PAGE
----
That is Richard Feynman. What he’s talking about is the flipness of pseudo-science and the false confidence of delusion. Everything about the internet enables those impulses. From the segmentation to the lack of accountability, we forget what it really takes to know something. How hard it is to be truly sure.

That comes from rigor and discipline. From humility and understatement.  It comes practices, checklists, from methods, and the scientific method. It comes from staying up late reading, not blogging. It comes from having deep connections with a handful of smart people who push you to be better, not networking. It comes from separating ideas from your identity—so you can pick up, discard, pick up, rearrange, discard and pick them up at whim.

To really study something almost inevitably eliminates the desire to talk about it. You don’t need to intimidate other people because you’re too busy checking your own assumptions to bother worrying about theirs. You’re not out trying to sell your theory to random people on the internet (and calling it Ryan’s Law or some indulgent shit) because you’re selling it to people who matter—people who actually pay you for your ideas.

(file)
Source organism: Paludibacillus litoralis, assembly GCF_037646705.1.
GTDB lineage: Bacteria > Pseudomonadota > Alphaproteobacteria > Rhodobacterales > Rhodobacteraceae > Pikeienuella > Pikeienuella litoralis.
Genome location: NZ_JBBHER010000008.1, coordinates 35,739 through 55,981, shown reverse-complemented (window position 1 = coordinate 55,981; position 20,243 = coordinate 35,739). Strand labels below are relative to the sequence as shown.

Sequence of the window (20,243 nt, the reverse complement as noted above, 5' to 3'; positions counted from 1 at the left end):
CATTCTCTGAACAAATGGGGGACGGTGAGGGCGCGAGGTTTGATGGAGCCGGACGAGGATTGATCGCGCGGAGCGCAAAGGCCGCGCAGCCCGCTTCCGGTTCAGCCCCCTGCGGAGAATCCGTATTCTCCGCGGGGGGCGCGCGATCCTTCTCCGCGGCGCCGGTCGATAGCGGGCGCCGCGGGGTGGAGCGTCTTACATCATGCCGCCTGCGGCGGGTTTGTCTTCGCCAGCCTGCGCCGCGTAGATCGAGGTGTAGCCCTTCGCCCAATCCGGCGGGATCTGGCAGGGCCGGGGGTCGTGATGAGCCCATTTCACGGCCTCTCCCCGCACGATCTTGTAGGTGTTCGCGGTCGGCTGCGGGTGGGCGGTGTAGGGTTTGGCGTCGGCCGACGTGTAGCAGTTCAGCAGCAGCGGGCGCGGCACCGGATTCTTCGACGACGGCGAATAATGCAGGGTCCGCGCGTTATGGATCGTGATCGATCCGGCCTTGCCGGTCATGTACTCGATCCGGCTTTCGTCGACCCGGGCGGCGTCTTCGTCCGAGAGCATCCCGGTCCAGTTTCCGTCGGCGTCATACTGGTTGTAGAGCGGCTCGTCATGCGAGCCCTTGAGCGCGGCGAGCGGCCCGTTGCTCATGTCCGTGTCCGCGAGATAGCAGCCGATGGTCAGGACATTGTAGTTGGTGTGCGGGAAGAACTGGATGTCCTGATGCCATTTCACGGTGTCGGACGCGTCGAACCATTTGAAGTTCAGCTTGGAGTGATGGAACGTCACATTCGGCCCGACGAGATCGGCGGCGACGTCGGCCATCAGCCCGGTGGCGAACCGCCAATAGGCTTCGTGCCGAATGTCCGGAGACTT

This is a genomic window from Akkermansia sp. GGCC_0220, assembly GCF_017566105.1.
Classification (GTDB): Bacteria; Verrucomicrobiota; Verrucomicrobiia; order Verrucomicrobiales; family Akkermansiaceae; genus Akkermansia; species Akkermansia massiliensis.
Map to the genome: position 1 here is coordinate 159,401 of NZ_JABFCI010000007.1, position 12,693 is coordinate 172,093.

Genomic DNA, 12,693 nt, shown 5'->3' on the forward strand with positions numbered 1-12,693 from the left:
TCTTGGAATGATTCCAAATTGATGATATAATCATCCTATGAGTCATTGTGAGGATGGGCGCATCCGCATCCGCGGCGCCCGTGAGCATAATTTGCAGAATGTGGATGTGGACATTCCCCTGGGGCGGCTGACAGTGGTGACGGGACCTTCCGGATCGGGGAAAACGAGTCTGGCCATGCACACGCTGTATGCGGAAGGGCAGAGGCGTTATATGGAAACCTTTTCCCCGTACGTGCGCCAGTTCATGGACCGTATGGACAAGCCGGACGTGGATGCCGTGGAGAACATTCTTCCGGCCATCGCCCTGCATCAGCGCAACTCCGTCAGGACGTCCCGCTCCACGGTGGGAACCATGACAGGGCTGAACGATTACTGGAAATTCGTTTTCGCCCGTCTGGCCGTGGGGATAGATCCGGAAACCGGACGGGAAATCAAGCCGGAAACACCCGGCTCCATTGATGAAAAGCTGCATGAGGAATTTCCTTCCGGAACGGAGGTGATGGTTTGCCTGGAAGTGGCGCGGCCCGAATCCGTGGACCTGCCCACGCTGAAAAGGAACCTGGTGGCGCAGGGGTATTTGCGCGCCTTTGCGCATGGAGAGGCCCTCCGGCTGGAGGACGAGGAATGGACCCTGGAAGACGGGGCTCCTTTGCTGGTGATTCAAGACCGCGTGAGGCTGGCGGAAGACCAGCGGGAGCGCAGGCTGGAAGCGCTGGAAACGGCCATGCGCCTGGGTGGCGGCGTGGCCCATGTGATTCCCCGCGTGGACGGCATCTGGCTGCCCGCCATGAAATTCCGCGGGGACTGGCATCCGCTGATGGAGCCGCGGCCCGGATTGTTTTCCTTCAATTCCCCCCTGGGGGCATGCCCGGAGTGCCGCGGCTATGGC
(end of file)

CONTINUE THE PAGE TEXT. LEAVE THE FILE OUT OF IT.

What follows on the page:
All this takes time. That is, it can’t be done in real-time. So be patient and quiet and do the work. Check the experiments and put in the care. Then you start to know what it really means to know something.